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US Dollar May Look Past Jobs Data, Rise on Trade War Jitters

US Dollar May Look Past Jobs Data, Rise on Trade War Jitters

Ilya Spivak, Head Strategist, APAC


  • US Dollar may rise on haven demand as trade war fears spook markets
  • Euro may suffer outsized losses as the EU fires back at US tariff increase
  • Japanese Yen may advance as risk aversion triggers carry trade unwind

The US Dollar traded broadly higher in Asia Pacific trade in what might have reflected pre-positioning ahead of the incoming release of May’s labor-market data. A modest pickup in job creation is expected while the unemployment rate as well as the on-year pace of wage inflation hold steady.

On balance, it would take an improbably dramatic deviation from forecasts for the release to alter the established Fed monetary policy outlook. With that in mind, the release may pass without a discrete reaction from financial markets.

Rather, the passage of event risk may open the door for sentiment trends to reassert their influence over price action. The path of least resistance seems to favor risk aversion as renewed trade war jitters unnerve investors after the US allowed to lapse steel and aluminum tariff exemptions for Canada, Mexico and the EU.

Asia Pacific shares put in a mixed performance – with the looming US jobs report probably discouraging directional commitment – but Chinese markets offered a glimpse of what may be ahead. The Shanghai Composite index plunged, reflecting how assets immediately impacted by US protectionism might fare.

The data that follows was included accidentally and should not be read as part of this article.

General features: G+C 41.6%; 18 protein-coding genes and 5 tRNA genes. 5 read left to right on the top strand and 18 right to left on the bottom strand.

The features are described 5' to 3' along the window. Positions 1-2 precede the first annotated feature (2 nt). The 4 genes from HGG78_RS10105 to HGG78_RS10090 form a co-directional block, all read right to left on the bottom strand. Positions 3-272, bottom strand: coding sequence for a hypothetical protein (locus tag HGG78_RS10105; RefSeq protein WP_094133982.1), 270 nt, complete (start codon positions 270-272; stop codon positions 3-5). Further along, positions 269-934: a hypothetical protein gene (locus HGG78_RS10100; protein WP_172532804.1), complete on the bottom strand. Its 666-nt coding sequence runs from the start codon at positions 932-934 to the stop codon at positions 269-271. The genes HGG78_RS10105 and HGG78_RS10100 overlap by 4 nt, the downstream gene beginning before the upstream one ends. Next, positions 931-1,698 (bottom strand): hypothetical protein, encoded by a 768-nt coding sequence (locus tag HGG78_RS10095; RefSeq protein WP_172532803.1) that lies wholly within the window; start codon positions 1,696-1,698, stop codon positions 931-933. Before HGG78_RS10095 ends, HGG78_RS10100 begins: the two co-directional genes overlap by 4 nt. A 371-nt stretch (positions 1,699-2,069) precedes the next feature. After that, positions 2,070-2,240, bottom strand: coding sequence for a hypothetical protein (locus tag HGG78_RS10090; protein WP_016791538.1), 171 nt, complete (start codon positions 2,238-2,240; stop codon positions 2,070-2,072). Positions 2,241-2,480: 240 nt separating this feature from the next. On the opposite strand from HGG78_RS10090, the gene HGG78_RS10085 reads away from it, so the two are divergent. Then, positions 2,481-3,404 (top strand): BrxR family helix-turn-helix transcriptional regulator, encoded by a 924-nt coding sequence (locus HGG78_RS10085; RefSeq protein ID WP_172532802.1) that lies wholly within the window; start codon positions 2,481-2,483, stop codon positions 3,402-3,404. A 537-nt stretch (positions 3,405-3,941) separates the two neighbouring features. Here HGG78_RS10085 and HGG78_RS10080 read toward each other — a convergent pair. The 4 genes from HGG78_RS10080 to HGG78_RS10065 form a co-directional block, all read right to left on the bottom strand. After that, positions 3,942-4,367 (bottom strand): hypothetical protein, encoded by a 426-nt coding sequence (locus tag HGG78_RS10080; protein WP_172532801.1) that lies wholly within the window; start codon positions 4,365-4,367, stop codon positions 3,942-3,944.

The Australian Dollar followed China’s bourses downward. That added to the sense that markets were worried about the negative knock-on effects of a trade war on the supply chain running from the country’s commodity exporters and through Chinese factories to US markets.

If another risk-off sweep is truly in the cards, haven-seeking flows are likely to boost the greenback while the Yen gains amid the unwinding of carry trades funded in terms of the perennially low-yielding Japanese unit. The Euro may suffer outsized among the G10 FX majors.

The Canadian Dollar traded higher, retracing some of the prior session’s dramatic losses. The currency suffered the largest drop in over two months against an average of its major counterparts after disappointing GDP data undercut BOC rate hike bets. Indeed, it tellingly fell alongside local front-end bond yields.

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** All times listed in GMT. See the full economic calendar here.


--- Written by Ilya Spivak, Currency Strategist for

To contact Ilya, use the comments section below or @IlyaSpivak on Twitter

DailyFX provides forex news and technical analysis on the trends that influence the global currency markets.